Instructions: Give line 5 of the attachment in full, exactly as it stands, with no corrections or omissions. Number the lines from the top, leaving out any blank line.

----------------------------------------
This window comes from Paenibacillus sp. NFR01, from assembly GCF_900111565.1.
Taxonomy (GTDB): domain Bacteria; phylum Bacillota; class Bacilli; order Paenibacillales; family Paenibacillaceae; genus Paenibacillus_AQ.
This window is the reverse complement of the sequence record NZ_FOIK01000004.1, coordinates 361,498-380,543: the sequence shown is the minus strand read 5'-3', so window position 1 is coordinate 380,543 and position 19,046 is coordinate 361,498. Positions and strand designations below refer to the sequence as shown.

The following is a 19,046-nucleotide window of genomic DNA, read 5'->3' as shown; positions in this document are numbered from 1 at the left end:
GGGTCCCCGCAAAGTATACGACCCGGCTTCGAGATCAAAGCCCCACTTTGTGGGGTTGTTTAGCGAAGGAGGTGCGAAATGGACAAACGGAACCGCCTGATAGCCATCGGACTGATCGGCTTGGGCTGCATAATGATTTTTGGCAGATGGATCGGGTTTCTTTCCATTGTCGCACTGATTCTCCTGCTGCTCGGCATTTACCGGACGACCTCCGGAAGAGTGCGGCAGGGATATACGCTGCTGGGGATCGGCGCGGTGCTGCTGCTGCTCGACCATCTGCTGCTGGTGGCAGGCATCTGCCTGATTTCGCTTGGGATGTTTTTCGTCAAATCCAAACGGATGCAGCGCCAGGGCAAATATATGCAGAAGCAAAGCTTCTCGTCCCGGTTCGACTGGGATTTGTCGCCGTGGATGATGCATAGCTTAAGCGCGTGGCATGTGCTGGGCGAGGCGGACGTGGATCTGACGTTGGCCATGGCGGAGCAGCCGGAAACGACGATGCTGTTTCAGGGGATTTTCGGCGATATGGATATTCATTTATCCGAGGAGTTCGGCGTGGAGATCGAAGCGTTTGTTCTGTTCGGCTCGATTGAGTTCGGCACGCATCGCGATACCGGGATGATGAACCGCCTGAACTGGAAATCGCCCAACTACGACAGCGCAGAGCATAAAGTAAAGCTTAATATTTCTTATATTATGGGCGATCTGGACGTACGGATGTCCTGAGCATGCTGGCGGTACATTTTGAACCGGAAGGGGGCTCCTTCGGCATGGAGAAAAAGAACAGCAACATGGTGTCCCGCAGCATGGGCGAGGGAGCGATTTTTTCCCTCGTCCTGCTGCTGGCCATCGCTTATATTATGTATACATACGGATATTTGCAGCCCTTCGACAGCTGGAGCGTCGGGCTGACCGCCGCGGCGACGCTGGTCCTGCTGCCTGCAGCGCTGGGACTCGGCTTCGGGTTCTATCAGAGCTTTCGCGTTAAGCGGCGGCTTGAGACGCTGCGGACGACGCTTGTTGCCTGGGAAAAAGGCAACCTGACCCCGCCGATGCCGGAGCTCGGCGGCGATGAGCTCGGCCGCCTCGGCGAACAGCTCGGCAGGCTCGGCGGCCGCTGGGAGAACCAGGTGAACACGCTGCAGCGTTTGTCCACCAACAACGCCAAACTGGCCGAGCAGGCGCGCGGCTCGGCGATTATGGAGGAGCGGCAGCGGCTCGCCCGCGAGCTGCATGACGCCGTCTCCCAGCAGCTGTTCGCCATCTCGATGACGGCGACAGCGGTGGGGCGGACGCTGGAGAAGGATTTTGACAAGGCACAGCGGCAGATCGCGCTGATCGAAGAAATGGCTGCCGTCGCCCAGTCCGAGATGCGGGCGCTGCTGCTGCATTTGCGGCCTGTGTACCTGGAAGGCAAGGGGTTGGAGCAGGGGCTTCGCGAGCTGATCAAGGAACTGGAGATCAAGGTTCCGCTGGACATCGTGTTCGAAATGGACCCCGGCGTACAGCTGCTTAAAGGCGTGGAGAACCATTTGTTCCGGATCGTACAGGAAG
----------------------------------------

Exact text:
GGGTCCCCGCAAAGTATACGACCCGGCTTCGAGATCAAAGCCCCACTTTGTGGGGTTGTTTAGCGAAGGAGGTGCGAAATGGACAAACGGAACCGCCTGATAGCCATCGGACTGATCGGCTTGGGCTGCATAATGATTTTTGGCAGATGGATCGGGTTTCTTTCCATTGTCGCACTGATTCTCCTGCTGCTCGGCATTTACCGGACGACCTCCGGAAGAGTGCGGCAGGGATATACGCTGCTGGGGATCGGCGCGGTGCTGCTGCTGCTCGACCATCTGCTGCTGGTGGCAGGCATCTGCCTGATTTCGCTTGGGATGTTTTTCGTCAAATCCAAACGGATGCAGCGCCAGGGCAAATATATGCAGAAGCAAAGCTTCTCGTCCCGGTTCGACTGGGATTTGTCGCCGTGGATGATGCATAGCTTAAGCGCGTGGCATGTGCTGGGCGAGGCGGACGTGGATCTGACGTTGGCCATGGCGGAGCAGCCGGAAACGACGATGCTGTTTCAGGGGATTTTCGGCGATATGGATATTCATTTATCCGAGGAGTTCGGCGTGGAGATCGAAGCGTTTGTTCTGTTCGGCTCGATTGAGTTCGGCACGCATCGCGATACCGGGATGATGAACCGCCTGAACTGGAAATCGCCCAACTACGACAGCGCAGAGCATAAAGTAAAGCTTAATATTTCTTATATTATGGGCGATCTGGACGTACGGATGTCCTGAGCATGCTGGCGGTACATTTTGAACCGGAAGGGGGCTCCTTCGGCATGGAGAAAAAGAACAGCAACATGGTGTCCCGCAGCATGGGCGAGGGAGCGATTTTTTCCCTCGTCCTGCTGCTGGCCATCGCTTATATTATGTATACATACGGATATTTGCAGCCCTTCGACAGCTGGAGCGTCGGGCTGACCGCCGCGGCGACGCTGGTCCTGCTGCCTGCAGCGCTGGGACTCGGCTTCGGGTTCTATCAGAGCTTTCGCGTTAAGCGGCGGCTTGAGACGCTGCGGACGACGCTTGTTGCCTGGGAAAAAGGCAACCTGACCCCGCCGATGCCGGAGCTCGGCGGCGATGAGCTCGGCCGCCTCGGCGAACAGCTCGGCAGGCTCGGCGGCCGCTGGGAGAACCAGGTGAACACGCTGCAGCGTTTGTCCACCAACAACGCCAAACTGGCCGAGCAGGCGCGCGGCTCGGCGATTATGGAGGAGCGGCAGCGGCTCGCCCGCGAGCTGCATGACGCCGTCTCCCAGCAGCTGTTCGCCATCTCGATGACGGCGACAGCGGTGGGGCGGACGCTGGAGAAGGATTTTGACAAGGCACAGCGGCAGATCGCGCTGATCGAAGAAATGGCTGCCGTCGCCCAGTCCGAGATGCGGGCGCTGCTGCTGCATTTGCGGCCTGTGTACCTGGAAGGCAAGGGGTTGGAGCAGGGGCTTCGCGAGCTGATCAAGGAACTGGAGATCAAGGTTCCGCTGGACATCGTGTTCGAAATGGACCCCGGCGTACAGCTGCTTAAAGGCGTGGAGAACCATTTGTTCCGGATCGTACAGGAAG